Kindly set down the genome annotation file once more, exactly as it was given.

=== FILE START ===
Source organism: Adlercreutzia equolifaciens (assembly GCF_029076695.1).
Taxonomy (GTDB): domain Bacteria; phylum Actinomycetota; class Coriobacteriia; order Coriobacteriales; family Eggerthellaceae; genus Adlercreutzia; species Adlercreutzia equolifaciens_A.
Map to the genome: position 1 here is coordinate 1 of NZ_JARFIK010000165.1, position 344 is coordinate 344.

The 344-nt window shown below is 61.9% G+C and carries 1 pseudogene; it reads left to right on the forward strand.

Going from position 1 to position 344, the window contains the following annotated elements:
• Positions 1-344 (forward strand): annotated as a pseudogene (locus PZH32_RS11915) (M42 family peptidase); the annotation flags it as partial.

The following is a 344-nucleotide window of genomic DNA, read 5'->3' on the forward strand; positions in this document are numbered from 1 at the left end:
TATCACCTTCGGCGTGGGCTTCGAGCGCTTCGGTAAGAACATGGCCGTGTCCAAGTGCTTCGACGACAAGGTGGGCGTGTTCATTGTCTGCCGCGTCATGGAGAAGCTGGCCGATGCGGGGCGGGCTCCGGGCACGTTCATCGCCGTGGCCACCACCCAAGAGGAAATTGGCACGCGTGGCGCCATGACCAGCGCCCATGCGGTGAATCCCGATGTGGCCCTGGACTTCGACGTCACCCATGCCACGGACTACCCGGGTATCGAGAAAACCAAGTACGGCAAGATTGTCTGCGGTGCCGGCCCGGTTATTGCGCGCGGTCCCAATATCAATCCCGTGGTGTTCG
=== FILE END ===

Source organism: Adlercreutzia equolifaciens (assembly GCF_029076695.1).
Taxonomy (GTDB): domain Bacteria; phylum Actinomycetota; class Coriobacteriia; order Coriobacteriales; family Eggerthellaceae; genus Adlercreutzia; species Adlercreutzia equolifaciens_A.
Map to the genome: position 1 here is coordinate 1 of NZ_JARFIK010000165.1, position 344 is coordinate 344.

The 344-nt window shown below is 61.9% G+C and carries 1 pseudogene; it reads left to right on the forward strand.

Going from position 1 to position 344, the window contains the following annotated elements:
• Positions 1-344 (forward strand): annotated as a pseudogene (locus PZH32_RS11915) (M42 family peptidase); the annotation flags it as partial.

The following is a 344-nucleotide window of genomic DNA, read 5'->3' on the forward strand; positions in this document are numbered from 1 at the left end:
TATCACCTTCGGCGTGGGCTTCGAGCGCTTCGGTAAGAACATGGCCGTGTCCAAGTGCTTCGACGACAAGGTGGGCGTGTTCATTGTCTGCCGCGTCATGGAGAAGCTGGCCGATGCGGGGCGGGCTCCGGGCACGTTCATCGCCGTGGCCACCACCCAAGAGGAAATTGGCACGCGTGGCGCCATGACCAGCGCCCATGCGGTGAATCCCGATGTGGCCCTGGACTTCGACGTCACCCATGCCACGGACTACCCGGGTATCGAGAAAACCAAGTACGGCAAGATTGTCTGCGGTGCCGGCCCGGTTATTGCGCGCGGTCCCAATATCAATCCCGTGGTGTTCG